JUNIOR shareholders in the Tšepong Consortium have endorsed the recent Tšepong board resolutions to terminate majority shareholder, Netcare Hospital Group (Pty) Ltd’s contract to manage Queen ‘Mamohato Memorial Hospital (QMMH) on behalf of the government.
They are also in full agreement with other resolutions demanding a forensic audit of the Tšepong Consortium and the laying of criminal charges against Netcare and Botle Facilities Management- a company contracted to maintain the QMMH facilities.
The three companies which endorsed the 11 October 2019 Tšepong special board meeting in Maseru are Excel Health, Afri’nnai Health and D10 Investments.
They however, said their endorsement of the board resolutions should not be taken to mean that there was infighting within the consortium. They argue that there are only differences of opinion among board members which are normal in any organisation.
The Tšepong Consortium comprises of five companies, namely the majority shareholder, Netcare (40 percent shareholding), Excel Health and Afri’nnai Health (20 percent each) and Women’s Investment Company and D10 Investments (10 percent each). The consortium was awarded the contract to operate QMMH on behalf of government.
Minority shareholders recently alleged that the consortium has not paid them any dividends since the hospital opened its doors to patients in 2011.
The minority shareholders said Netcare has not paid dividends on the grounds that the consortium was not making enough profits. They however, allege that the company is making a killing by paying itself about M200 million in management fees in 2018.
The Ministry of Health pays the consortium millions of maloti to manage QMMH, the biggest referral hospital in the country.
Confidential Tšepong Consortium financial statements recently seen by the Sunday Express’ sister Lesotho Times publication indicate that the government paid the consortium M597 777 890, 36 between February and September 2018.
The money paid by the government to Tšepong in the 2018/19 financial year could be more as the financial statement seen by this publication does not cover the period after September 2018.
But sources within the consortium allege that Netcare and Botle were the only ones who benefitted from the government payments. The sources said each time the government paid money into the consortium’s account, Netcare would transfer some of the money into its own account.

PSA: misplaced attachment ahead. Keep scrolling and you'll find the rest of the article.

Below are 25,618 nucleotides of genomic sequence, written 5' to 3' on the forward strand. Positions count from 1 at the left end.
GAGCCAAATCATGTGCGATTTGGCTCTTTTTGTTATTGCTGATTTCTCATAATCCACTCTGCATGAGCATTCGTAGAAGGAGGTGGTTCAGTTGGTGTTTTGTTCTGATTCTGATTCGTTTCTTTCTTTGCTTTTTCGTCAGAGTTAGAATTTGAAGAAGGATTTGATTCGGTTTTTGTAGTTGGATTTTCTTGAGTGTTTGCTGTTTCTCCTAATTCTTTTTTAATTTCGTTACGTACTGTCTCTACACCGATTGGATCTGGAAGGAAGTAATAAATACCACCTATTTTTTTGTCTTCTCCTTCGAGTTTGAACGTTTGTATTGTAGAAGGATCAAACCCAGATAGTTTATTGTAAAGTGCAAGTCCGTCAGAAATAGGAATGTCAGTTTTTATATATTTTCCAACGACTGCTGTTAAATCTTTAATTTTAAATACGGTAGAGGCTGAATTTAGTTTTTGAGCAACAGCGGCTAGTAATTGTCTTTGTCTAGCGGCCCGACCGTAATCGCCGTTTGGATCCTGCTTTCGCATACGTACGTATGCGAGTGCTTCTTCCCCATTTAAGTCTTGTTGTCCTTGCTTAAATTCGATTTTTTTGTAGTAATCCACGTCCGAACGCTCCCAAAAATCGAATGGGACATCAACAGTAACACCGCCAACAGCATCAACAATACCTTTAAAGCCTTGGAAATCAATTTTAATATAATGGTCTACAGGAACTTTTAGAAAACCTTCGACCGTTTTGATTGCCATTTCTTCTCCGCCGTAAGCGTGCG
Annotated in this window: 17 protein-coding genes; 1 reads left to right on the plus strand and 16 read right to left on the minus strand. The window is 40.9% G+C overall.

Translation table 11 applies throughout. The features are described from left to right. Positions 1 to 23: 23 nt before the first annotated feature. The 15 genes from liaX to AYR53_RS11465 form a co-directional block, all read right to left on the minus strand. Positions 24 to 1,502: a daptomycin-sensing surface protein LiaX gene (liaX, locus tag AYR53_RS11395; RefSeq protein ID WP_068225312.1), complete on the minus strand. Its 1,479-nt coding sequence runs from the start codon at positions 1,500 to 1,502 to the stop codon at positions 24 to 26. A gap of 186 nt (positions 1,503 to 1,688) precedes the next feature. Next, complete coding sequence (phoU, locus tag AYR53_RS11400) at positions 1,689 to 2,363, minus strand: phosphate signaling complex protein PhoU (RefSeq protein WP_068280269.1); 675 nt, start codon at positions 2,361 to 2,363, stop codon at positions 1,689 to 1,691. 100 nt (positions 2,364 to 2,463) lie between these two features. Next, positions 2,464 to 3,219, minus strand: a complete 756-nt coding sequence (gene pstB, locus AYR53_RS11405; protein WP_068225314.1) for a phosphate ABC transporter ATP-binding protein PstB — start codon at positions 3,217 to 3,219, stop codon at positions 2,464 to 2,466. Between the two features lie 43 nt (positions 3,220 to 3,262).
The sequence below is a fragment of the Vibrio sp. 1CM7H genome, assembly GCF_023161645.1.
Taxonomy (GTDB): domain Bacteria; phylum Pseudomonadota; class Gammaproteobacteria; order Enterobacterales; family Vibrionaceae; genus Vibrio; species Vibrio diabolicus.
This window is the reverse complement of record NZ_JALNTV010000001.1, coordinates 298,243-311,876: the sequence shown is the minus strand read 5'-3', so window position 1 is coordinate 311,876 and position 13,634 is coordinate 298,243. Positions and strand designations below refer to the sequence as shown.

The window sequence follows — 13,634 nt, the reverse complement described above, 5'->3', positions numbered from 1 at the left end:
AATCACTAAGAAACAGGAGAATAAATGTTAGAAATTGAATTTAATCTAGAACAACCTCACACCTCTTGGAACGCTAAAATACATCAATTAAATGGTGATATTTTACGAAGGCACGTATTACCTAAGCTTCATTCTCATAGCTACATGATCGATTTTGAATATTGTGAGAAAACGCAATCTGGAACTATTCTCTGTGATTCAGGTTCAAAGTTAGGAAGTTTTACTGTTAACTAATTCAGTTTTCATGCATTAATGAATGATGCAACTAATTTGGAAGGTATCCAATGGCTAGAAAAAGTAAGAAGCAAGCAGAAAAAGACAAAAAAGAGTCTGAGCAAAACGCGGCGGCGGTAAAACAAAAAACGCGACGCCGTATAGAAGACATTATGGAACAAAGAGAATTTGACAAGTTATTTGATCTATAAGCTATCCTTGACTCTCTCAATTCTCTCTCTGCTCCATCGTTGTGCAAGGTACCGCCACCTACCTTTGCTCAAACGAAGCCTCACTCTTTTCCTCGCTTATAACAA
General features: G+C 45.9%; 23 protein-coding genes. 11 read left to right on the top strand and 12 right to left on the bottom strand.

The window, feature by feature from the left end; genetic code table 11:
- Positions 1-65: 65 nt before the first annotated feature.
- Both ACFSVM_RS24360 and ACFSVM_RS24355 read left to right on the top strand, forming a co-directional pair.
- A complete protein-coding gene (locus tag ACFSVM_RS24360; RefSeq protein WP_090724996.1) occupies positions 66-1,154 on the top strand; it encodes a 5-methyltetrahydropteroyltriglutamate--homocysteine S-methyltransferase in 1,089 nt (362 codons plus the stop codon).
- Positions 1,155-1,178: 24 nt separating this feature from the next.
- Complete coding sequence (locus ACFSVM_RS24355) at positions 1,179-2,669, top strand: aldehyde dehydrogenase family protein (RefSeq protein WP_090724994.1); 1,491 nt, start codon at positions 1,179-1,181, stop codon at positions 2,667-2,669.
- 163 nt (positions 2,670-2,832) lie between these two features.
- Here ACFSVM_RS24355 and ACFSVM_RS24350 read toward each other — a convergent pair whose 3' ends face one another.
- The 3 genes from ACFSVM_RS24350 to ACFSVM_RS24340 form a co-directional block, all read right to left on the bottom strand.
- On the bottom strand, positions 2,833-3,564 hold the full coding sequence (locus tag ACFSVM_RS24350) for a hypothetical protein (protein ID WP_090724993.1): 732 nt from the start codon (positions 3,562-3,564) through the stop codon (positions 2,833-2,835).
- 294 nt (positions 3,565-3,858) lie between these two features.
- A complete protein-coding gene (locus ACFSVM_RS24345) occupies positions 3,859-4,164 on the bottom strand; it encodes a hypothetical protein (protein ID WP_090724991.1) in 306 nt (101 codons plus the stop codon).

In total, Netcare was paid M201 399 701, 15 between January and September 2018 and this has angered the junior shareholders. Botle was paid a total of M28 355 111.
And on 11 October 2019, the junior shareholders resolved to terminate Netcare and Botle’s contracts.
The special board meeting also resolved to order a forensic audit of the consortium and to lay criminal charges against Netcare and Botle.
Netcare, who vehemently opposed the resolutions, abstained from voting at the meeting.
According to a confidential email addressed to Tšepong shareholders by Netcare General Manager of Finance, Chris Smith, Netcare resolved to abstain from voting on the proposal because they were “unsighted as to the reasoning behind this proposal (to order a forensic audit of the consortium)”.
The email was written to the shareholders on Thursday 10 October 2019, a day before the special board meeting.
Should the resolution be implemented then the consortium will lose its majority shareholder. But the sources said the majority shareholders are unfazed by the prospect of going it alone without the consortium’s biggest shareholder, saying the QMMH, the country’s biggest referral hospital, can still go on as it has its complement of doctors and other staff who can still be paid by the government.
Excel Health, Afri’nnai Health and D10 Investments recently released a statement endorsing the resolutions of the 11 October 2019 special board meeting.
Surprisingly they dismissed reports of infighting in the consortium as “baseless, assertions” that were sponsored by an unnamed “individual determined to divert attention from the mismanagement of funds by the management company (Netcare)”.
“Shareholders of the Tšepong consortium, Excel Health, Afri’nnai Health and D10 Investments, have learnt with dismay recent media reports alleging infighting within the conglomerate. The shareholders, therefore, wish to repudiate these baseless assertions and put it on record that these reports are untrue and misleading.
“There has never been a clash to be construed in this manner in any of our previous meetings…All the decisions of the board over the forensic audit of the company; the termination of the management contract of Netcare Hospital and on all matters related thereto, we as shareholders, want to declare our full support and guarantee that we will continue to take a similar position for as long as the main objective is to protect our investments and to expose corruption.
“It is important to mention that it is common cause across the world for board members to hold opposing opinions during meetings, and that does not translate into hostility towards individual board members. It is, therefore, misplaced for any member who has lost a vote to allege that shareholders are up in arms – that is an outright distortion of facts and standard practices enshrined by the principle of collective responsibility,” ‘Mota Nkuatsana, of Afri’nnai Health, said in a statement on behalf the three companies.
He also said the dissemination of false information would lead to the collapse of Tšepong with negative consequences for health delivery in Lesotho.
“What we conclude is that the public and government are being deceived into believing that Tšepong is experiencing serious problems that might lead to its collapse. These actions are a deliberate deceptive move by an individual determined to divert attention from the mismanagement of funds by the management company,” Mr Nkuatsana said.